Australia’s peak science body, the CSIRO, is cutting 275 jobs but is ensuring at least part of its expertise in climate change is preserved.
About 75 positions are going at the Oceans and Atmosphere division, where the climate change scientists work, but a national climate research centre will be created in Hobart.
There was a global backlash from the scientific community when in February reports emerged of federal government plans to cut jobs at the CSIRO which would have seen its climate research efforts fade.
Those reports said 350 positions were going across the CSIRO.
However, the CSIRO has managed to keep the job losses to 275. The organisation which invented Wi-Fi, gene shears and aerogard insect repellent, has 4832 full-time positions.
“To achieve this change we won’t be able to make as many new recruitments in the areas as previously planned,” CSIRO CEO Larry Marshall said in an email to staff, according to a report on the ABC.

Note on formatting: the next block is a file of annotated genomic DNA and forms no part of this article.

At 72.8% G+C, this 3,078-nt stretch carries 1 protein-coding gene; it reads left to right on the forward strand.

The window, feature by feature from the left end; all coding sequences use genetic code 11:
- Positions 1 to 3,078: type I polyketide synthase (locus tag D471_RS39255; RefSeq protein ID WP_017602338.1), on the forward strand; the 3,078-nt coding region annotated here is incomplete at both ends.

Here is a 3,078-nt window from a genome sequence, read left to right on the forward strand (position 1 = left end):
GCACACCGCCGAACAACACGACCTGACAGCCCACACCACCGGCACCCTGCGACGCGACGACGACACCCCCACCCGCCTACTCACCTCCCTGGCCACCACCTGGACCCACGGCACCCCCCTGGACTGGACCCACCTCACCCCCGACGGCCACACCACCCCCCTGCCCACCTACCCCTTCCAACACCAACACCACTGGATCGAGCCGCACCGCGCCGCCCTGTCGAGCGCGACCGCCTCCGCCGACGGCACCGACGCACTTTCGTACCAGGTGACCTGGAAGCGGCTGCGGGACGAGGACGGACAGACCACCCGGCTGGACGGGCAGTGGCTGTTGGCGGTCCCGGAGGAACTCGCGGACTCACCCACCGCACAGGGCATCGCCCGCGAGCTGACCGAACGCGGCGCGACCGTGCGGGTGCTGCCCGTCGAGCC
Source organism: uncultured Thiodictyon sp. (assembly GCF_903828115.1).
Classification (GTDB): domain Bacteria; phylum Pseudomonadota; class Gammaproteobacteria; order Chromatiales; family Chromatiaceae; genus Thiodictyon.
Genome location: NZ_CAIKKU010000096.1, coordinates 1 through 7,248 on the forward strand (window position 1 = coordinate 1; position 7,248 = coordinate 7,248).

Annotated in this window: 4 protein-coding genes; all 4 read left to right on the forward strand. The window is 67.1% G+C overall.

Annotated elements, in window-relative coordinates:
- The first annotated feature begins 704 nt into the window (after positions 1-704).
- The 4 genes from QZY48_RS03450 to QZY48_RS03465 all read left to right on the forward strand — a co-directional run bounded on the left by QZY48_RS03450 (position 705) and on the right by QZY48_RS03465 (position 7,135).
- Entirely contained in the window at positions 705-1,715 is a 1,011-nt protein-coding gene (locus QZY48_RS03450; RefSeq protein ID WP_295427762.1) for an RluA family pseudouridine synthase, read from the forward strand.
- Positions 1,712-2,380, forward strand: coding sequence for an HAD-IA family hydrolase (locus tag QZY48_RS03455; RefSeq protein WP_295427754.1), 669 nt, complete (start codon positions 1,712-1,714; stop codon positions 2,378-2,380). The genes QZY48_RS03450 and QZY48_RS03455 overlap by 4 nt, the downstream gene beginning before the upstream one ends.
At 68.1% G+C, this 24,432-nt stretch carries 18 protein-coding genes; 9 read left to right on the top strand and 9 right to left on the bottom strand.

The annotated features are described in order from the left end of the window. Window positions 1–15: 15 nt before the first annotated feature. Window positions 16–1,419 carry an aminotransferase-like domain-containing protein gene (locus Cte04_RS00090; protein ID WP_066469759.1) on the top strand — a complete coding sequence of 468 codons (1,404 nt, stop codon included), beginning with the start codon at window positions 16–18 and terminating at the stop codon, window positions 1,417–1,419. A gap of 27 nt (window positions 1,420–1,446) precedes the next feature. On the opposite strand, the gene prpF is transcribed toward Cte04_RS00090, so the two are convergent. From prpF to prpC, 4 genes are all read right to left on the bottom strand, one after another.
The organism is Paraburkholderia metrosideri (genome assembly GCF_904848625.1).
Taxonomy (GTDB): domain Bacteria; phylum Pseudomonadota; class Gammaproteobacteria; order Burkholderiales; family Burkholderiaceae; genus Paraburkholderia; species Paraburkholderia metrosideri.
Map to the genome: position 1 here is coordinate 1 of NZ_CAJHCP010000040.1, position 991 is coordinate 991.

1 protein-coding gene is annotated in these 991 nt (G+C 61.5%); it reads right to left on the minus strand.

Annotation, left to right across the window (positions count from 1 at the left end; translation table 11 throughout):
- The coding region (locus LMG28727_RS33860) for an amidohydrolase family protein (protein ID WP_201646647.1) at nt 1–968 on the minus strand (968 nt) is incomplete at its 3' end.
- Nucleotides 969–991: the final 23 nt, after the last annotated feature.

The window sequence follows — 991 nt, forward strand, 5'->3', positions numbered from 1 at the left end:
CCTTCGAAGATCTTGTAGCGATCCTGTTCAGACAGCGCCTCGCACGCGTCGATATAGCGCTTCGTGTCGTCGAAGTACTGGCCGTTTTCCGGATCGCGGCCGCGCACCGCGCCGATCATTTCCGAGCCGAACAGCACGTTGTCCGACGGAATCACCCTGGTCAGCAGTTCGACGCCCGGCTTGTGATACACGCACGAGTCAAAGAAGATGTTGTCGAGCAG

“Our goal is still for our staffing numbers to return to the current level, but it will take us longer to achieve.”
The biggest climate change project at the moment is the Great Barrier Reef where scientists are trying to find solutions to a massive coral bleaching thought to have been caused by warming sea water.
The CSIRO Climate Science Centre in Hobart will have 40 scientists on staff and will focus on climate projections for Australia, drawing on both national and international research expertise.
“As I indicated at the start of CSIRO’s current broader change process, it is critical that we retain the capability that underpins our national climate research effort,” Marshall said in a statement today.
“The announcement today is a culmination of the ongoing consultation and feedback we’ve had from our staff and stakeholders, and this new centre is a reflection of the strong collaboration and support right across our system and the global community.”